The perpetrators took over email servers of some businesses, allowing them to eavesdrop as victims became suspicious and began communicating with the police, the indictment alleges. They remotely destroyed firewall logs that would have allowed the businesses to detect intrusions — and helped eliminate evidence in case they were caught.
“It’s enraging, because you think you have a [security] system that’s going to work. But these guys are really smart, and they’re ambitious, and that’s a tough combination,” said Mark Houtchens, chief executive of a company that lost at least $100,000 when hackers penetrated its accounts and diverted money onto debit cards.
Named in the indictment are Joshua Witt, 34, Brad Lowe, 36, and John Griffin, 36, all of Seattle. Two of the men have already entered not-guilty pleas in Seattle federal court. They face, if convicted, up to 15 years in prison and a $250,000 fine.
The case is the second major cyber-crimes case announced in Seattle this week. In the other, authorities announced that six suspects had been arrested and charged with installing “skimming” devices at automated teller machines — usually a data recorder and a tiny camera able to read PIN entries — to drain bank accounts and run up unauthorized credit card charges.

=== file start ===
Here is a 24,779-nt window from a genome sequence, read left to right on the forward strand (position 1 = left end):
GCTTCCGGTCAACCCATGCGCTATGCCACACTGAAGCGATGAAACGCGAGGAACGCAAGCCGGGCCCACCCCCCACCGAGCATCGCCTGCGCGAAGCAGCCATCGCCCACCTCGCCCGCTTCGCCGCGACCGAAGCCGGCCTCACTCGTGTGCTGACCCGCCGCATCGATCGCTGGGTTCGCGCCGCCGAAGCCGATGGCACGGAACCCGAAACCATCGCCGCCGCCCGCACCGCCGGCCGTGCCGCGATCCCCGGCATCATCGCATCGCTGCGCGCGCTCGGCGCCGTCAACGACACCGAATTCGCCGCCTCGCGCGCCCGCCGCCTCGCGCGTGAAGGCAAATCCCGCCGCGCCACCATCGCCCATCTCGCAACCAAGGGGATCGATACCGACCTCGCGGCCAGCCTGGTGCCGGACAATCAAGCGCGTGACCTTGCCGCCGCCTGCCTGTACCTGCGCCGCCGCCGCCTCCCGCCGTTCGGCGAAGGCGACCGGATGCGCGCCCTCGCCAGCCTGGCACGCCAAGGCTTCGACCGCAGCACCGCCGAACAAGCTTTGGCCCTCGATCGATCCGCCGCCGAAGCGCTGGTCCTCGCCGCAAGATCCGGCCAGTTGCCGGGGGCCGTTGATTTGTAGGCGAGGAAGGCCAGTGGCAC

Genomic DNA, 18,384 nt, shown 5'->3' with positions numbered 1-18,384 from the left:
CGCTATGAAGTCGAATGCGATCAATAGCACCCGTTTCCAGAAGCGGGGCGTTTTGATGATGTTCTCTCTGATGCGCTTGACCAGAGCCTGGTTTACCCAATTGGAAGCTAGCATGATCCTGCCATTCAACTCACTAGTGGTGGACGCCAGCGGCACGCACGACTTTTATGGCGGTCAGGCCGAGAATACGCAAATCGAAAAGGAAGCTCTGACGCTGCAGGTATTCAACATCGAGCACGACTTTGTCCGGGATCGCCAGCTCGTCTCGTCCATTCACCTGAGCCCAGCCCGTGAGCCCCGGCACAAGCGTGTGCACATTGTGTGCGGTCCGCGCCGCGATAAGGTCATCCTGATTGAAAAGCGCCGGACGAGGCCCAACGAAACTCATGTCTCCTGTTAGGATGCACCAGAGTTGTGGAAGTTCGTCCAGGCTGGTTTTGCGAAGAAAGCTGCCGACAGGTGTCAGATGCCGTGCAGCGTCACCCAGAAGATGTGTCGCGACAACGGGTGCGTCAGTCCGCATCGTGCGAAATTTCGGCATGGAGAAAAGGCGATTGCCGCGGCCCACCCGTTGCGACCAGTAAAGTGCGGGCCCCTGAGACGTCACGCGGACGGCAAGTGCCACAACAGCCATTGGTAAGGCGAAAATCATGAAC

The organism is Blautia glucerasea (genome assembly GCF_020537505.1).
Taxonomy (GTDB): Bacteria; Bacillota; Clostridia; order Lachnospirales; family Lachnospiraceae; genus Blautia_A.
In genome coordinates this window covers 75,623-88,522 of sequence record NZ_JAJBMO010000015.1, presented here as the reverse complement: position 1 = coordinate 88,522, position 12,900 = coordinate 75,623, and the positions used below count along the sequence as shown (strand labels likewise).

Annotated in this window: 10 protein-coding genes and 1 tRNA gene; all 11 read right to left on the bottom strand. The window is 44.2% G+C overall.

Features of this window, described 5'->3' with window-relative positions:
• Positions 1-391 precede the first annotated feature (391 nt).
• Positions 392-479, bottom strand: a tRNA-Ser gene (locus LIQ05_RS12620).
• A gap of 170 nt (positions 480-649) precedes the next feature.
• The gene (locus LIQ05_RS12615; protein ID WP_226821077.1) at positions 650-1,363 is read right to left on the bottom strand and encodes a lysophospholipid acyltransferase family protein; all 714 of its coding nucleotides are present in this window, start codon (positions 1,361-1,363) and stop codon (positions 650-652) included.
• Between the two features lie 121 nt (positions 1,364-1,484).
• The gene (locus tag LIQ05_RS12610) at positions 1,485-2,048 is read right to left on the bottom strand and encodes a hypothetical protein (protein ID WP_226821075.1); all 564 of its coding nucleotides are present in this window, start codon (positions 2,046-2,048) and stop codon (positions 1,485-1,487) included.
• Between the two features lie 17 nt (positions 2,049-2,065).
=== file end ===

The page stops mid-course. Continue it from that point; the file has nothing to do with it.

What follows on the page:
“The suspects arrested over the last few weeks account for more than a million dollars in losses to banks and consumers,” Durkan said. Total skimming operations in the U.S. now reach up to $1 billion a year, she said.
Durkan said about $1,000 was removed from own her bank account after she had used an ATM in a vestibule with a door lock that was not working.
“I knew better than most the means that these people would use to skim bank accounts, and I usually take great precautions when I use my ATM card,” said Durkan, who chairs the Justice Department’s cyber-crime and intellectual property working group.
“The door swipe [lock] was missing, which was unusual, and the door just pushed open. I usually jiggle the slot and look for cameras, but I was in a hurry and I just put my card in, got my money and left,” she said. The money, she said, was gone “within hours.”